The current law imposes unlimited liability upon parents or adult sponsors of a driver’s license. However, parents cannot insure for any one large loss, and such a loss can lead to the financial ruin of the parent or sponsor. The amendment allows a parent or sponsor to secure insurance to $300,000.00 (multiple times the current minimum limit for a liability policy in Wisconsin). Parents would then be able to protect themselves from unlimited liability. This would eliminate the game of “Russian Roulette,” which all parents and sponsors play whenever a minor is given the keys to a vehicle. The statute would not impact drivers’ responsibility for all damages. However, it would allow parents who have responsibly secured insurance to limit their liability to a figure far beyond the minimum limit to obtain financial security.

The statutory provision would have the biggest effect on small business owners and professionals. These are the individuals with the greatest risk when their child is involved in an accident.

We are not rewriting the common law here, contrary to many caps and limits. The current statute is not the common law but rather a legislative carve-out of specific liability. We need to modify the statutory rule, not change the common law.

The legislature has seen fit to limit parental liability for willful, wanton, and malicious acts to $5,000.00. It makes no sense to create unlimited liability for parents with respect to driving.

One can imagine an intersection accident with debated negligence but large damages. This is a claim that can legitimately be defended but at the same time not necessarily won by a defendant. The parents are at risk for personal financial exposure simply because their child was involved in an accident. This type of accident is something that happens to adults routinely. The adults remain responsible for their own conduct, but family members are not also rendered liable for actions over which they have no control.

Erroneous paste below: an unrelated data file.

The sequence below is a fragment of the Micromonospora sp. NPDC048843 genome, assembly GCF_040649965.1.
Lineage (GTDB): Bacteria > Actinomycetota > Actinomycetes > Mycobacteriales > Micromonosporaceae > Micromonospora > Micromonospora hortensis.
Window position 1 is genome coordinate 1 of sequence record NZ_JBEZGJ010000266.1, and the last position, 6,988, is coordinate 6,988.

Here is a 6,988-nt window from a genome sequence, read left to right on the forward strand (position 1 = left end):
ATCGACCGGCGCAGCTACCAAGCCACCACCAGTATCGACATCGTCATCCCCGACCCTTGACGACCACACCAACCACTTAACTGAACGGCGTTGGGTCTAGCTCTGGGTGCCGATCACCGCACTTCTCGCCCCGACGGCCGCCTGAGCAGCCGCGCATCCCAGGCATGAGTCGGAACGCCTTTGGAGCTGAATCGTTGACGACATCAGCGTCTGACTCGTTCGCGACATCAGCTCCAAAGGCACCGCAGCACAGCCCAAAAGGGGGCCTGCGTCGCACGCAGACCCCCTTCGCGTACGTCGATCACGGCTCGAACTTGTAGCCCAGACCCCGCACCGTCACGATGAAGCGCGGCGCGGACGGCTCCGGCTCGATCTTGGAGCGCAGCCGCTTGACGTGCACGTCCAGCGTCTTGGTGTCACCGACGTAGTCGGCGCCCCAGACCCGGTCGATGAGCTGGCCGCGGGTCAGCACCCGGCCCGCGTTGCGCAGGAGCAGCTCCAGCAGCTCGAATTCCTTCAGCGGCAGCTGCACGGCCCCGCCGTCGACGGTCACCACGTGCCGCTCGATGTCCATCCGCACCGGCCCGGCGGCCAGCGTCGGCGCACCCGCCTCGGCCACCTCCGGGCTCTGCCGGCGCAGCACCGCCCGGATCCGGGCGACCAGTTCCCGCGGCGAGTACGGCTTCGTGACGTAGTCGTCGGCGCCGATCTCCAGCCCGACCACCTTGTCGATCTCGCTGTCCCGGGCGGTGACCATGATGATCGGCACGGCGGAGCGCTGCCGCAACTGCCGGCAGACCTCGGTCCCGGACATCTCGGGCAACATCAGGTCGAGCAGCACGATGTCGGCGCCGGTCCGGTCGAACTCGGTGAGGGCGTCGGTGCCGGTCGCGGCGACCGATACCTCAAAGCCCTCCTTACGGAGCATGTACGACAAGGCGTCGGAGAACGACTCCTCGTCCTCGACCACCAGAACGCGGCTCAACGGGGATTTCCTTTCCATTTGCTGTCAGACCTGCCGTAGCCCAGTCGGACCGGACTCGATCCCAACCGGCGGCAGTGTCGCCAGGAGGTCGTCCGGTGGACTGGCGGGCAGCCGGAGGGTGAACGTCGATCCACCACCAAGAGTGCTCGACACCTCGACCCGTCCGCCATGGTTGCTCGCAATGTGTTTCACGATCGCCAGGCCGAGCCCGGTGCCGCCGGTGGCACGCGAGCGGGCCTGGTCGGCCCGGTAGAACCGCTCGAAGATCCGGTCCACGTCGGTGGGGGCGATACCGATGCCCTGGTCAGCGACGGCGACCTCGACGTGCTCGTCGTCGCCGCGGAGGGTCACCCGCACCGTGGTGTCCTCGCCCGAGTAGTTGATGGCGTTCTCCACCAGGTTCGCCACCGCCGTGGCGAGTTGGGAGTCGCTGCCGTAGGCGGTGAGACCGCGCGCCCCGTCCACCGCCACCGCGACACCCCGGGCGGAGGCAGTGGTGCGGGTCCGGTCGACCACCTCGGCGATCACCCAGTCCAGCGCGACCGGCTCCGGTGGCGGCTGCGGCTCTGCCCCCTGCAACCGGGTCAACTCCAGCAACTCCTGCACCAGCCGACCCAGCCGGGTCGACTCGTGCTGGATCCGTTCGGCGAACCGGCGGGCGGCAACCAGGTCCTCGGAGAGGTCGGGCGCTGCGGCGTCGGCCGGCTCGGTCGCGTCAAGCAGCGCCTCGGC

The other type of accident is a more aggrieved situation. The parent may think their child is at a friend’s house for the evening, but the child is involved with underage drinking or some other wrongful activity that ultimately leads to a serious accident. The child is responsible for that conduct. However, the unknowing parent should not be punished with unlimited tort liability.

The basic goal of the statute is to make sure that someone is financially responsible in the event of wrongdoing by a teen driver who has limited assets. The $300,000.00 requirement would encourage parents to obtain insurance coverage far in excess of the current statutory minimums. This would provide protection to the public but at the same time provide a reasonable protection for parents.

The legislature has carved out a special rule for those who wish for their children to operate a vehicle. The rule is unduly harsh should the child become involved in a severe accident. It should be revised to cap the liability of the parent or sponsor at a figure that allows one to secure appropriate insurance when one allows a teenager to drive.


[1] See Wis. Stat. § 895.035(2)(a), (4). Section 895.035 is a dazzling statute in and of itself, outlining the exposure of parents for acts of a minor child, but the general premise is a cap of $5,000.00 in liability for willful, malicious, or wanton personal injury.